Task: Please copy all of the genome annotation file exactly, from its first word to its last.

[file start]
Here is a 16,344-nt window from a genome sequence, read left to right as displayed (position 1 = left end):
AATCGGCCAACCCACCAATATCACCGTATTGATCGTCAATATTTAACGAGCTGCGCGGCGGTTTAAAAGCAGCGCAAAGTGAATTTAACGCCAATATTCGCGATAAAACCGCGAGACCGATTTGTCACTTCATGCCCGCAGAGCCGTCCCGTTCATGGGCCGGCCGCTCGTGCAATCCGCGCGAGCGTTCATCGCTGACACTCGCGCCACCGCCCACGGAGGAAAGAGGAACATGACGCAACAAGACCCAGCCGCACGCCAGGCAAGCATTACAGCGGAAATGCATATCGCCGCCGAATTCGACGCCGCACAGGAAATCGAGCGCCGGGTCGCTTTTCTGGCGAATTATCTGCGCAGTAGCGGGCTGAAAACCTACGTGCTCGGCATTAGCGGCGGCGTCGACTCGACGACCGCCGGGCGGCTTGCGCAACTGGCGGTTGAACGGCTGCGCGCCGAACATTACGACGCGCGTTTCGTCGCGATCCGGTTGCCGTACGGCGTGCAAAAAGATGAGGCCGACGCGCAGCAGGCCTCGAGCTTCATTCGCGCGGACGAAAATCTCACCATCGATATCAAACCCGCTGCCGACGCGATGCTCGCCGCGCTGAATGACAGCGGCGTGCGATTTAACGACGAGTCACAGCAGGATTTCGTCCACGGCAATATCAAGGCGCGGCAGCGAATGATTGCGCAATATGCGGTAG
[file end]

Here is a 16,344-nt window from a genome sequence, read left to right as displayed (position 1 = left end):
AATCGGCCAACCCACCAATATCACCGTATTGATCGTCAATATTTAACGAGCTGCGCGGCGGTTTAAAAGCAGCGCAAAGTGAATTTAACGCCAATATTCGCGATAAAACCGCGAGACCGATTTGTCACTTCATGCCCGCAGAGCCGTCCCGTTCATGGGCCGGCCGCTCGTGCAATCCGCGCGAGCGTTCATCGCTGACACTCGCGCCACCGCCCACGGAGGAAAGAGGAACATGACGCAACAAGACCCAGCCGCACGCCAGGCAAGCATTACAGCGGAAATGCATATCGCCGCCGAATTCGACGCCGCACAGGAAATCGAGCGCCGGGTCGCTTTTCTGGCGAATTATCTGCGCAGTAGCGGGCTGAAAACCTACGTGCTCGGCATTAGCGGCGGCGTCGACTCGACGACCGCCGGGCGGCTTGCGCAACTGGCGGTTGAACGGCTGCGCGCCGAACATTACGACGCGCGTTTCGTCGCGATCCGGTTGCCGTACGGCGTGCAAAAAGATGAGGCCGACGCGCAGCAGGCCTCGAGCTTCATTCGCGCGGACGAAAATCTCACCATCGATATCAAACCCGCTGCCGACGCGATGCTCGCCGCGCTGAATGACAGCGGCGTGCGATTTAACGACGAGTCACAGCAGGATTTCGTCCACGGCAATATCAAGGCGCGGCAGCGAATGATTGCGCAATATGCGGTAG